Also there was very little experience of COB LEDs, so these LEDs had a lot to prove.  Although now several lifetime tests have shown that COB packages are very reliable, if heat management is done properly.

When thinking about heat management, one important feature is thermal resistance. But it is worth noticing, that you can’t define which COB LED is better to conduct heat just from thermal resistance value. You should actually test LEDs in your own application.

Today COB LEDs are available from few hundred lumens up to 30,000 lumens. This means that

Citizen COB backside, aluminium PCB, which will conduct the heat to the heat sink effectivily. However it won't be enough to cool the LED

Citizen Electronics’ COB backside, aluminium PCB, which will conduct the heat to the heat sink effectively. However it won’t be enough to cool the LED

almost every light source can be replaced with COB LED. So available powers go from few watts up to almost 200 watts. The most powerful COBs require exessive heat sinks because they generate a lot of heat.

COBs offer great variety due to possibility to have many different LED setups even inside one COB package. Usually LED manufacturers have different lumens packages available in same size COB, so lighting manufacturers is able to use e.g. same connectors and optics in different solutions. Also it is good to remember that usually you can underdrive or overdrive COB LEDs and those might have quite wide driving range. This allows you to drive LEDs with very high efficacy, you can make balanced solution or you can make economical lumens.

COB LEDs are generally used in luminaires where lamp or single spot light sources have been used. So basically COB LEDs are used in almost every kind of luminaire. Although COB LEDs are used less often in linear lights or  panel lights, some solutions of that kind have been made with COBs. Luminaires which have really high luminous flux are usually made with more than one COB LED to distribute heat flux and to ease design of heat sink.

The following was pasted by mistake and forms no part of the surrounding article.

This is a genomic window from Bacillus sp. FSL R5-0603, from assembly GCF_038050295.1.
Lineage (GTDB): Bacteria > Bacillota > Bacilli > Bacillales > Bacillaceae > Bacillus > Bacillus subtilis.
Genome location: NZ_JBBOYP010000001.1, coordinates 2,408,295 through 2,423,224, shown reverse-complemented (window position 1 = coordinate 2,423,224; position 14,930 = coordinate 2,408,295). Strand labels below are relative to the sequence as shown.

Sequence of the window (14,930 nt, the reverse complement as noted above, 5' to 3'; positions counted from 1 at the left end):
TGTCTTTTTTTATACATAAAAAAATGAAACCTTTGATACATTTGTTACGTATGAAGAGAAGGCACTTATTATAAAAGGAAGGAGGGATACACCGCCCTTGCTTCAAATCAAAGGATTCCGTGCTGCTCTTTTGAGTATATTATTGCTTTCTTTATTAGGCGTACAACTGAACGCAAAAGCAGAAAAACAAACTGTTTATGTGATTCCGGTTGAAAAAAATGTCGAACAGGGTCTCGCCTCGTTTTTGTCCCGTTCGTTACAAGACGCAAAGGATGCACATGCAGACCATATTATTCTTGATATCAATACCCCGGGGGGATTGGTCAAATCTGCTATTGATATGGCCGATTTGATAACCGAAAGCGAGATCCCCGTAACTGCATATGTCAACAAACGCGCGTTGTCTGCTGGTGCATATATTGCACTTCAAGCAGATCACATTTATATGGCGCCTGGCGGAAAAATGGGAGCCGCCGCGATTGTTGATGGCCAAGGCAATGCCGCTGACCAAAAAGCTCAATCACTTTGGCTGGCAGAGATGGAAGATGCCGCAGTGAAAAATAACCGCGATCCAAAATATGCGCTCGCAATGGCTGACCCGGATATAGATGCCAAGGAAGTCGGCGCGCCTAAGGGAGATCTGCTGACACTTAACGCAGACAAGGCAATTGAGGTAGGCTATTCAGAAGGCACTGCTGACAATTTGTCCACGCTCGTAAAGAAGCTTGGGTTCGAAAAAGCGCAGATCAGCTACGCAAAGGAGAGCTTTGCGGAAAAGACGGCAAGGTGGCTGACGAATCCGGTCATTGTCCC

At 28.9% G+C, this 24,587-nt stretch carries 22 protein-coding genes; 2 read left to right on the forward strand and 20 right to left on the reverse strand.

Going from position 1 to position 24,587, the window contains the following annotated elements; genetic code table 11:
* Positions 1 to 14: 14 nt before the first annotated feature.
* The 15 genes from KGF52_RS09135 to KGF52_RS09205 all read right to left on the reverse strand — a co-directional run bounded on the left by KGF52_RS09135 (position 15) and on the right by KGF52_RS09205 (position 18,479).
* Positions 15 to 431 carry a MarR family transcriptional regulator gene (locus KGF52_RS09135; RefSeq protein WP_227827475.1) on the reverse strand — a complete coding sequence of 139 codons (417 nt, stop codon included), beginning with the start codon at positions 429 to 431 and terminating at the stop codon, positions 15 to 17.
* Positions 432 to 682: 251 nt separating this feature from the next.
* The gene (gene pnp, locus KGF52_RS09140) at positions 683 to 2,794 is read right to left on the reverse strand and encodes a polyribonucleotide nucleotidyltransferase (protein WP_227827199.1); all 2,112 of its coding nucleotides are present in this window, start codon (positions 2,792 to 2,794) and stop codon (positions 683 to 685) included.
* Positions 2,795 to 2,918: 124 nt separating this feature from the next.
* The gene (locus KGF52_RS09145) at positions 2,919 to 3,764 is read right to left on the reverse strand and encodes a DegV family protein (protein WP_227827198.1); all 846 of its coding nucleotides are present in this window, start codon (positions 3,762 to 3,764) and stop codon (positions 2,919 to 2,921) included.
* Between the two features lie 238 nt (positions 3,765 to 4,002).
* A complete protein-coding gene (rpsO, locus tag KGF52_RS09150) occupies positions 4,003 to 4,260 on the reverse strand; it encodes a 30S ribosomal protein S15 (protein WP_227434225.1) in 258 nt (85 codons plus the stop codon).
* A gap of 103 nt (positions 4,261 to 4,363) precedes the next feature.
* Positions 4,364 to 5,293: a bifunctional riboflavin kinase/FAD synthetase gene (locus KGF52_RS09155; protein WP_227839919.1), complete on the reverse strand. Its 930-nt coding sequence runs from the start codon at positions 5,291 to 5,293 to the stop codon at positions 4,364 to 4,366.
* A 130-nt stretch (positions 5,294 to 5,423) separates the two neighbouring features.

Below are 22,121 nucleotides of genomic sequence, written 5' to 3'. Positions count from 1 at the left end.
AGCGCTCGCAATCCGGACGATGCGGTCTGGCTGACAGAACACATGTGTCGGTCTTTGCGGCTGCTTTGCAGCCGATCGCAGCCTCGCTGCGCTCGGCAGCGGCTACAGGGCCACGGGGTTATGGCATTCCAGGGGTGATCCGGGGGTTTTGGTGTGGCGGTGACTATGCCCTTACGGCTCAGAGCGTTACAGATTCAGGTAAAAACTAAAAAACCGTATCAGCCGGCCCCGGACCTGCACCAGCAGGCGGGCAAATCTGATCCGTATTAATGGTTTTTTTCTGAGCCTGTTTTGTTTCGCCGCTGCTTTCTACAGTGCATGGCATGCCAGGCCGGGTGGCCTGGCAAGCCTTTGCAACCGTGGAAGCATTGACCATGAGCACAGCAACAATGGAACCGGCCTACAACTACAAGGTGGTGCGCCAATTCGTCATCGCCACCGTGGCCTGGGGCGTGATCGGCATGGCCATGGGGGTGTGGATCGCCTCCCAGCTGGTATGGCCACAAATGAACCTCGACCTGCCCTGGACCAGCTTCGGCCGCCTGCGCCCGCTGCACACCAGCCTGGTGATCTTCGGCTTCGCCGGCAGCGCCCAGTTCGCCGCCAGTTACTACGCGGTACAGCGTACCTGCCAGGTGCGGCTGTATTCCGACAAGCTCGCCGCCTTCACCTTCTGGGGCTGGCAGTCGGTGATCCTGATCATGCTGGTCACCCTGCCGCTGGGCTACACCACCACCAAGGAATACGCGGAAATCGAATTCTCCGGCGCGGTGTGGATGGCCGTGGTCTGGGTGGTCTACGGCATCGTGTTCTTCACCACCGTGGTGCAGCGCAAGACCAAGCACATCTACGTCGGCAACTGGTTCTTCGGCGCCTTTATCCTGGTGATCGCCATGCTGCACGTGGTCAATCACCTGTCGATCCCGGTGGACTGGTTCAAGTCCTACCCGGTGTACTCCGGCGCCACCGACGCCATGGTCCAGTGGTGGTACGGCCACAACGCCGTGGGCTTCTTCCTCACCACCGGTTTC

Sochi Olympic cauldron, Lights made using Citizen COB

Sochi Olympic cauldron, Lights made using Citizen Electronics’ COB (Copyright: Zers Pride LLC)

COBs offer very high luminous fluxes from small size packages and thus allow flexible design of luminaire. This gives you more freedom, when designing a luminaire. COB packages usually have excellent uniformity of light from light emitting surface, this is important e.g. if you want to avoid multiple shadow effect, which might occur with SMD based solution. It is also very easy to test COB LEDs. You only need COB LED, constant current driver and e.g. piece of aluminium, which can be used as heat sink.

LED Shadows: On the left, a shadow from a COB. On the right, a shadow from a LED with multiple light sources

LED Shadows: On the left, a shadow from a COB. On the right, a shadow from a LED with multiple light sources

We can see that COB LEDs have been very important development step in LED lighting business. This great package design has allowed to increase powers used inside one LED package tremendously. Also one good indicator of success of COBs is that today every major LED manufacturer and package maker has COB LEDs in their selection.

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How to Choose a Suitable Constant Voltage LED Driver for Your Application

We discussed earlier about general characteristics of LED drivers and how to choose a suitable constant current LED driver for your application.  Now, I’m going to tell you how to choose a right LED driver for your constant voltage application.  As told in the previous posts, LED drivers are divided into two different categories: constant current and constant voltage drivers. But that is not the only thing you have to take into account when selecting the driver. In this post, we are focusing in constant voltage drivers.